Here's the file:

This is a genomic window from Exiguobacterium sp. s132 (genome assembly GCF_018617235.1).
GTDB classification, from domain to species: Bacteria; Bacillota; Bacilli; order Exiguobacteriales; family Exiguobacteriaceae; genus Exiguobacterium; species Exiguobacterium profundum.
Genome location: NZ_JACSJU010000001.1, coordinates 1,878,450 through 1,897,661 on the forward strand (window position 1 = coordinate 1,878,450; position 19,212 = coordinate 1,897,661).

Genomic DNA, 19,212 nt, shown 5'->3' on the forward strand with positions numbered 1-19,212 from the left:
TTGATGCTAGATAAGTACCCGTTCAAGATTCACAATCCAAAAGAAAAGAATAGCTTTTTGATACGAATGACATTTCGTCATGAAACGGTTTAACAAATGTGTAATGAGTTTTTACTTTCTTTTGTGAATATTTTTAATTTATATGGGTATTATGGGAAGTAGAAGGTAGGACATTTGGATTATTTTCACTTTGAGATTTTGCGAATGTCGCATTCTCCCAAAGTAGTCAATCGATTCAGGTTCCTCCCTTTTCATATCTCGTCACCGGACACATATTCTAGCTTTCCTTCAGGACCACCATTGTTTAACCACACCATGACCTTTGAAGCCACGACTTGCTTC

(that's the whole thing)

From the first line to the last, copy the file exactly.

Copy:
This is a genomic window from Exiguobacterium sp. s132 (genome assembly GCF_018617235.1).
GTDB classification, from domain to species: Bacteria; Bacillota; Bacilli; order Exiguobacteriales; family Exiguobacteriaceae; genus Exiguobacterium; species Exiguobacterium profundum.
Genome location: NZ_JACSJU010000001.1, coordinates 1,878,450 through 1,897,661 on the forward strand (window position 1 = coordinate 1,878,450; position 19,212 = coordinate 1,897,661).

Genomic DNA, 19,212 nt, shown 5'->3' on the forward strand with positions numbered 1-19,212 from the left:
TTGATGCTAGATAAGTACCCGTTCAAGATTCACAATCCAAAAGAAAAGAATAGCTTTTTGATACGAATGACATTTCGTCATGAAACGGTTTAACAAATGTGTAATGAGTTTTTACTTTCTTTTGTGAATATTTTTAATTTATATGGGTATTATGGGAAGTAGAAGGTAGGACATTTGGATTATTTTCACTTTGAGATTTTGCGAATGTCGCATTCTCCCAAAGTAGTCAATCGATTCAGGTTCCTCCCTTTTCATATCTCGTCACCGGACACATATTCTAGCTTTCCTTCAGGACCACCATTGTTTAACCACACCATGACCTTTGAAGCCACGACTTGCTTC